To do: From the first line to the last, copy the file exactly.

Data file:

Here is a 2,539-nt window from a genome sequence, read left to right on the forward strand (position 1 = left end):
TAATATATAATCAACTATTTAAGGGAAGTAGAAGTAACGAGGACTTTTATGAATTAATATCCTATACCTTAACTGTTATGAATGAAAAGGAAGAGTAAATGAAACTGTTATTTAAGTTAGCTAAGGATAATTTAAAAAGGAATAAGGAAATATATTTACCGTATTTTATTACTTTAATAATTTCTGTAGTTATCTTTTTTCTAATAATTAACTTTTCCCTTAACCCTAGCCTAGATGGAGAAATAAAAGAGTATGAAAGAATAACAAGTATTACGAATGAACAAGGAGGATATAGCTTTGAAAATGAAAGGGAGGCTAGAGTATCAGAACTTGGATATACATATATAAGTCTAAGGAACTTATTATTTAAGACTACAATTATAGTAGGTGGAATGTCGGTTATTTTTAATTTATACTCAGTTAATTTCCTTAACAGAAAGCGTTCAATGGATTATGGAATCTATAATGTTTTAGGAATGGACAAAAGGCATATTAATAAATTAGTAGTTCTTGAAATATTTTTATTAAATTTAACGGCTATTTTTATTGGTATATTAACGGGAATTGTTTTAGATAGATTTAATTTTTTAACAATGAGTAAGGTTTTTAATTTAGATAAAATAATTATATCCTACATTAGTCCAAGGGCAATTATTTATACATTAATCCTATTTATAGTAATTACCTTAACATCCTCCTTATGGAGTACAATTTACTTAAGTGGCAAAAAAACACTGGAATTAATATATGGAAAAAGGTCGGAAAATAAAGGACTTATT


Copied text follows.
Here is a 2,539-nt window from a genome sequence, read left to right on the forward strand (position 1 = left end):
TAATATATAATCAACTATTTAAGGGAAGTAGAAGTAACGAGGACTTTTATGAATTAATATCCTATACCTTAACTGTTATGAATGAAAAGGAAGAGTAAATGAAACTGTTATTTAAGTTAGCTAAGGATAATTTAAAAAGGAATAAGGAAATATATTTACCGTATTTTATTACTTTAATAATTTCTGTAGTTATCTTTTTTCTAATAATTAACTTTTCCCTTAACCCTAGCCTAGATGGAGAAATAAAAGAGTATGAAAGAATAACAAGTATTACGAATGAACAAGGAGGATATAGCTTTGAAAATGAAAGGGAGGCTAGAGTATCAGAACTTGGATATACATATATAAGTCTAAGGAACTTATTATTTAAGACTACAATTATAGTAGGTGGAATGTCGGTTATTTTTAATTTATACTCAGTTAATTTCCTTAACAGAAAGCGTTCAATGGATTATGGAATCTATAATGTTTTAGGAATGGACAAAAGGCATATTAATAAATTAGTAGTTCTTGAAATATTTTTATTAAATTTAACGGCTATTTTTATTGGTATATTAACGGGAATTGTTTTAGATAGATTTAATTTTTTAACAATGAGTAAGGTTTTTAATTTAGATAAAATAATTATATCCTACATTAGTCCAAGGGCAATTATTTATACATTAATCCTATTTATAGTAATTACCTTAACATCCTCCTTATGGAGTACAATTTACTTAAGTGGCAAAAAAACACTGGAATTAATATATGGAAAAAGGTCGGAAAATAAAGGACTTATT